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In Venezuela, it takes some time for the deficits to explode, but eventually it does happen. This delay is due to the extraordinarily high export prices during the early years of this experiment Edwards In the case of Chile, I present two series for fiscal balance. The first one refers to the central government accounts, and shows that in , the last year of the Allende administration, the deficit was almost 25 percent of GDP.
The next column presents data for the "consolidated public sector" for —73, and includes state-owned enterprises.
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As may be seen, in this measure of the deficit reached an astonishing 30 percent of GDP. The data in Table 3 show that between and there was a draconian fiscal adjustment that amounted to 8 percent of GDP.
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In it was slightly down to 8 percent of GDP. Throughout these years it was mostly financed by money creation by the central bank Martinelli and Vega With the exceptions of and , and thanks to a very high international price of oil, the early years of the Bolivarian Revolution were characterized by relatively balanced public-sector finances. However, the fiscal deficit surpassed the 3 percent of GDP mark in , and from that point onward increased markedly every year, reaching a remarkable 31 percent of GDP in The initial fiscal imbalance in —10 coincided with a sharp decline in oil prices in the global marketplace.
However, when oil prices recovered in , Venezuela made no attempt to adjust public finances. The decision was made to finance the deficit with money created by the central bank. In the deficit reached almost 32 percent of GDP, even higher than the consolidated fiscal deficits for Chile in the last year of the Allende administration.
Money Supply Growth. The data in these tables show a clear connection between the eruption of very large fiscal deficits and a jump in the rate of growth of the money supply. This, of course, reflects the fact that in every one of these cases the central bank financed the expansion of public expenditures through the purchase of government debt.
This was a deliberate component of these populist economic programs. It is precisely this close relationship between fiscal deficits and money creation that makes these episodes particularly germane to the debate on the merits and prospects of MMT. The data in these tables show that inflation was, eventually, extremely high in the four episodes. In Chile it surpassed percent in ; in Peru, it reached hyperinflation levels — it exceeded 7, percent in — and in Venezuela it surpassed , percent in The IMF expects inflation in Venezuela to reach the 1,, percent annual mark in As noted earlier, very high inflation feeds back into the fiscal deficit through the Tanzi-Olivera effect.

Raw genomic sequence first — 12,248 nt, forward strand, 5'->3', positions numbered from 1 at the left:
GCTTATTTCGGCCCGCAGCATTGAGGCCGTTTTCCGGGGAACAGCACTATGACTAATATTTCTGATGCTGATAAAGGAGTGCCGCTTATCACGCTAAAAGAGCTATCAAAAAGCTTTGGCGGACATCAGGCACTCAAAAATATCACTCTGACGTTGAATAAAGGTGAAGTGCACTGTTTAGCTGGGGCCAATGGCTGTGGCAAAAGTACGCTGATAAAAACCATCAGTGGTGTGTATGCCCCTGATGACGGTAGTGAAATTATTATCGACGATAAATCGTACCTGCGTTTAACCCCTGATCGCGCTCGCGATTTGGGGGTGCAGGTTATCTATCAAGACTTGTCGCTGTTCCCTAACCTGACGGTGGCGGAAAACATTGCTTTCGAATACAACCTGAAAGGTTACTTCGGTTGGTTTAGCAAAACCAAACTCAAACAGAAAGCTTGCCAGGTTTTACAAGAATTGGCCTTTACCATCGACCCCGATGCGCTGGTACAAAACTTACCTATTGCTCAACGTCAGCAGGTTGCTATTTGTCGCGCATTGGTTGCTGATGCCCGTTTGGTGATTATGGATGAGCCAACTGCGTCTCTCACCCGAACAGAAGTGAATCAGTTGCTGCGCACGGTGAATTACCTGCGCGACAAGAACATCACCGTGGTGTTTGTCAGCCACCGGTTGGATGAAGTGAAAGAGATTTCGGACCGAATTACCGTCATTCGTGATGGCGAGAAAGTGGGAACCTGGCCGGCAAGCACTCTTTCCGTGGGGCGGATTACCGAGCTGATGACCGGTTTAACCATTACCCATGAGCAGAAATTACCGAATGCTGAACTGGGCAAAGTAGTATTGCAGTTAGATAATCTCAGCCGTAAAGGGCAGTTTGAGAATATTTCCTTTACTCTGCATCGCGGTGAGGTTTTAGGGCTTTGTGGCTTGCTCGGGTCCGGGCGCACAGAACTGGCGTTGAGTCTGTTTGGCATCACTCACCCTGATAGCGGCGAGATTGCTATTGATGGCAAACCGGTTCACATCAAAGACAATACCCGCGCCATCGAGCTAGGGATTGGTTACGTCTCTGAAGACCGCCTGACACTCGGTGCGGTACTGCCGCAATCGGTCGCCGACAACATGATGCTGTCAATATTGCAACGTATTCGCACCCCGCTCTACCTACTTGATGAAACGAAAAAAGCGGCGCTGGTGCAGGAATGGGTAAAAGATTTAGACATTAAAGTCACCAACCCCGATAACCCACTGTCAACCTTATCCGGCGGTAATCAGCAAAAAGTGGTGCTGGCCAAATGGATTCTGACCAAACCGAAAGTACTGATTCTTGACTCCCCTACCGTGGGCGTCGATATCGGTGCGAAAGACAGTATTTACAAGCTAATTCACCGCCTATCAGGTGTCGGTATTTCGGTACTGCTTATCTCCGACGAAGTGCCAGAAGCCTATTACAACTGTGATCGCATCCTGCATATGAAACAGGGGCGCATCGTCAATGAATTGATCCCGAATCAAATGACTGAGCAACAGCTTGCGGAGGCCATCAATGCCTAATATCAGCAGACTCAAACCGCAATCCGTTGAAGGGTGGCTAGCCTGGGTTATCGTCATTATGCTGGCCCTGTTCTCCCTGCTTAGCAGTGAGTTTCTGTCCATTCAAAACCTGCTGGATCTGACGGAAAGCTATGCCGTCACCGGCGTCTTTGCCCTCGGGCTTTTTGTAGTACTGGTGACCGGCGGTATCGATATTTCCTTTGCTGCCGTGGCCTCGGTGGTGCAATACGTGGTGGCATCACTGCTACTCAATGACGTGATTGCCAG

When inflation is very high, indexation tends to become generalized, and wages are adjusted at increasingly shorter intervals. This means that the government wage bill — which in all of these countries was very substantial — increased rapidly, while taxes were assessed and paid based on lagged and much lower prices. In all of these cases a collapse in the demand for domestic money or an increase in velocity contributed significantly to the explosion of inflation.
In Chile, for example, velocity in , at the end of the Allende government, was 24 "times" per year, which was two times higher than the historical pre-Allende average of 12 times. One of the most serious weaknesses of MMT is that it ignores the role played by the demand for money in macroeconomic outcomes. Economists have known for a long time that, as Patinkin masterfully emphasized, what matters is the excess supply demand in different markets.